This story first ran on BizWest.com, a BusinessDen news partner.
A plan to redevelop the historic Marpa House at 891 12th St. in Boulder into student housing is moving forward despite an ongoing uproar from neighbors concerned about student behavior and community character.
The Boulder City Council mostly supported the proposal Tuesday, although several conditions were foisted upon the developer in advance of a final vote on a non-conforming use review in two weeks.
Developer John Kirkland, along with a group of investors who purchased the Marpa House in 2019 for $5 million, intends to “reconfigure and reconstruct the interior layout of the building to replace the high-intensity group living quarters and large party rooms with 16 separate and self-contained residential units,” planning documents show. Each unit of the building now dubbed the Ash House will be three bedrooms.
The Ash House was originally built in 1923 to serve as the Sigma Alpha Epsilon fraternity house and was taken over in 1973 and converted into the Marpa House, which provided housing for members of the Shambhala community.
The Boulder Planning Board voted in February in favor of the proposal but added a host of conditions: limiting the number of cars renters are permitted, 24-7 onsite management, occupancy limited to one person per bedroom, quiet hours, good neighbor agreement with surrounding property owners and assurances that the units would be marketed to more than just students.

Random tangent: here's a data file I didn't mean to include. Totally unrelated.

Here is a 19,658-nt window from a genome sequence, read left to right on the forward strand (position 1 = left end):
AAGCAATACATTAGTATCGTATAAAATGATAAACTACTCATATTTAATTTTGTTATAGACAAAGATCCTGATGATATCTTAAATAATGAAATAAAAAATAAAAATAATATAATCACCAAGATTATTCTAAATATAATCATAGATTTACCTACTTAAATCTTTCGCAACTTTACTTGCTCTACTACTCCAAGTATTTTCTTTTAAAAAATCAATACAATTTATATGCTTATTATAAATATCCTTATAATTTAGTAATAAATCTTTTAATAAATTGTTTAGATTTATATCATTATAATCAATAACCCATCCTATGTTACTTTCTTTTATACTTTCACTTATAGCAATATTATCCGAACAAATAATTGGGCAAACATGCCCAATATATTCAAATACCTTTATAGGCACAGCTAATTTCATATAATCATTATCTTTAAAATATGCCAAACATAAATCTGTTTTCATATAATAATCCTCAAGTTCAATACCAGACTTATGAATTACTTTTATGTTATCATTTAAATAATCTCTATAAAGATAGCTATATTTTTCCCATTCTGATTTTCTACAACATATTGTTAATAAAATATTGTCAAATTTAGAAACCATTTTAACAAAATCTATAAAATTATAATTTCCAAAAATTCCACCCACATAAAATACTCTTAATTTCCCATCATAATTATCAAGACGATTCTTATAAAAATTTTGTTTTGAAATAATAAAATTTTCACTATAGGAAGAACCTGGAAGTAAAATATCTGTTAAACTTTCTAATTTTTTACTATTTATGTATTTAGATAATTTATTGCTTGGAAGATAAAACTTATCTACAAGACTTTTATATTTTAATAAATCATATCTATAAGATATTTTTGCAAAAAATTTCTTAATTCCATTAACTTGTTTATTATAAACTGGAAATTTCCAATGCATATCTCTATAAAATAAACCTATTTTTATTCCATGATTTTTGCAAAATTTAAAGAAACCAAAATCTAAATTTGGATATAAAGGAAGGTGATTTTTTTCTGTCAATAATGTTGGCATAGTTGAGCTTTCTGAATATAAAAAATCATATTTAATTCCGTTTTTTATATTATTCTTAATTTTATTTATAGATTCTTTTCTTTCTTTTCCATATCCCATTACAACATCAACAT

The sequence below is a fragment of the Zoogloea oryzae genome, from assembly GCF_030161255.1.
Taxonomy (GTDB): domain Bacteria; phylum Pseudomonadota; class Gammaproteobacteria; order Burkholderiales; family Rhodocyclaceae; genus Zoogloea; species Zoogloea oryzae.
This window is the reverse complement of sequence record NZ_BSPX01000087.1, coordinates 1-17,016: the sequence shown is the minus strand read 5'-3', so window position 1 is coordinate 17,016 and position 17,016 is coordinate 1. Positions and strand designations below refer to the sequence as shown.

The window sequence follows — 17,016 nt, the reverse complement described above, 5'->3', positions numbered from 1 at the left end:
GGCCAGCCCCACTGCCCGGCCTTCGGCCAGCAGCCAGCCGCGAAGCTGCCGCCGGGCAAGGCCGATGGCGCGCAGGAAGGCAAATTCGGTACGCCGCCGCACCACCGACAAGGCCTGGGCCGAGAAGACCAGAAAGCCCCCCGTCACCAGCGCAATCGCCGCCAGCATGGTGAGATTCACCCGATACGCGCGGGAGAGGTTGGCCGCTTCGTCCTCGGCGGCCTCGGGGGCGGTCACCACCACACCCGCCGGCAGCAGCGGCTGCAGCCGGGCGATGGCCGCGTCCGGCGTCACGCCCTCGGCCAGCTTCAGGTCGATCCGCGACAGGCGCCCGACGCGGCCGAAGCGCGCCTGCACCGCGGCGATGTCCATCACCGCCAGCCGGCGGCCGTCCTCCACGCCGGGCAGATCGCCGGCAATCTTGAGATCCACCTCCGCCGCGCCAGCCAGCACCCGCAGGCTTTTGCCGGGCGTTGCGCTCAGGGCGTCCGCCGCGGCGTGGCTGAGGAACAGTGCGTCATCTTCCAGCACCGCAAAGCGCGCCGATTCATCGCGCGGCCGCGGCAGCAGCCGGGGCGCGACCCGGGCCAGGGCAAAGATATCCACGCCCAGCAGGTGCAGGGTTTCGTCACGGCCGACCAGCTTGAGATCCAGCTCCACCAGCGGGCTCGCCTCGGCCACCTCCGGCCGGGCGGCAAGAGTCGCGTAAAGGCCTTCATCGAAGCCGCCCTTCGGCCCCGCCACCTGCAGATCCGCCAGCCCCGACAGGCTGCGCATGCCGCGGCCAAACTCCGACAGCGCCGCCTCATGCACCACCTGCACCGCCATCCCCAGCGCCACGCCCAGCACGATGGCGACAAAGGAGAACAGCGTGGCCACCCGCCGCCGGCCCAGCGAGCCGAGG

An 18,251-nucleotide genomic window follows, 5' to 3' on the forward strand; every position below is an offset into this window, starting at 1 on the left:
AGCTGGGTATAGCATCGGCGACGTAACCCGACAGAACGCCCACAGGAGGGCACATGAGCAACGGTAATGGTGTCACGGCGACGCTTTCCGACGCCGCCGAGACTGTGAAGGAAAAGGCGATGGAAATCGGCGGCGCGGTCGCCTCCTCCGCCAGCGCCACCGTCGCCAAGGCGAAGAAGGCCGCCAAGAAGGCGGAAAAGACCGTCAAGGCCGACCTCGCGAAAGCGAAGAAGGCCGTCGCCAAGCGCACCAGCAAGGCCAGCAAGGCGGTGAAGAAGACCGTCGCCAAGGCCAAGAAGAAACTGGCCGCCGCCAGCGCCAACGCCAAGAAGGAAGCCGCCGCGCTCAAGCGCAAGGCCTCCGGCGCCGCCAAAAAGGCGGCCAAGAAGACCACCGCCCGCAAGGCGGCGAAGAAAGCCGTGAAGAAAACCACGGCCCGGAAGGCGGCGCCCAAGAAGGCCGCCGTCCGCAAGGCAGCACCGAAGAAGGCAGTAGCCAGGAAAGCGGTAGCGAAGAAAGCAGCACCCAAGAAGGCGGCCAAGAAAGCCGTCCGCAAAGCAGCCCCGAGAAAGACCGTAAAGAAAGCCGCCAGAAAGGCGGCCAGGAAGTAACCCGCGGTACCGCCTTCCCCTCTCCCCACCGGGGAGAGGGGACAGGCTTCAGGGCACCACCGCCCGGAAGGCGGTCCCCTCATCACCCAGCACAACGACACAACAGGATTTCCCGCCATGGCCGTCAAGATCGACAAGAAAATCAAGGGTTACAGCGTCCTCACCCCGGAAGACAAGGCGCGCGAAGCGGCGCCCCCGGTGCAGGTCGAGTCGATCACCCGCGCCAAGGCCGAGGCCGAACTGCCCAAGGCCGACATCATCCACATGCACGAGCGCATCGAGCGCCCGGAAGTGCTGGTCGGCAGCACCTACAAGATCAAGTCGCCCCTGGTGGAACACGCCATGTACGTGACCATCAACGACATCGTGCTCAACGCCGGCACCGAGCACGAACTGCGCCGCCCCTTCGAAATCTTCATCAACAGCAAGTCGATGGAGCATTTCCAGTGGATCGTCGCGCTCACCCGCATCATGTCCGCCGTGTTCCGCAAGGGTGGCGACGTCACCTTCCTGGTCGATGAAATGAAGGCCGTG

The Boulder City Council added their own conditions Tuesday: quiet hours from 8 p.m. to 8 a.m. and the use of a single address for noise complaint enforcement. The second condition allows authorities to revoke the property’s rental license in the event of multiple violations, regardless of which tenant is responsible.
The redevelopment plan has been unpopular with some in the community since it was unveiled, but complaints have only grown louder since a March 6 incident during a raucous party on the Hill drew law enforcement and national media attention.
“I think it’s going to exacerbate difficult conditions already present on the Hill,” Councilman Mark Wallach said of the proposal, summing up many neighbors’ complaints.
Representatives of the developer pushed past the criticism.
“We’re extremely empathetic and receptive to the range of very emotional pleas from neighbors who have shared their views on this from the beginning,” project consultant Rob O’Dea said, adding that the developer “get[s] where they’re coming from.”
However, he said, “It will be hands down the nicest, highest-quality and best-managed property in this area.”
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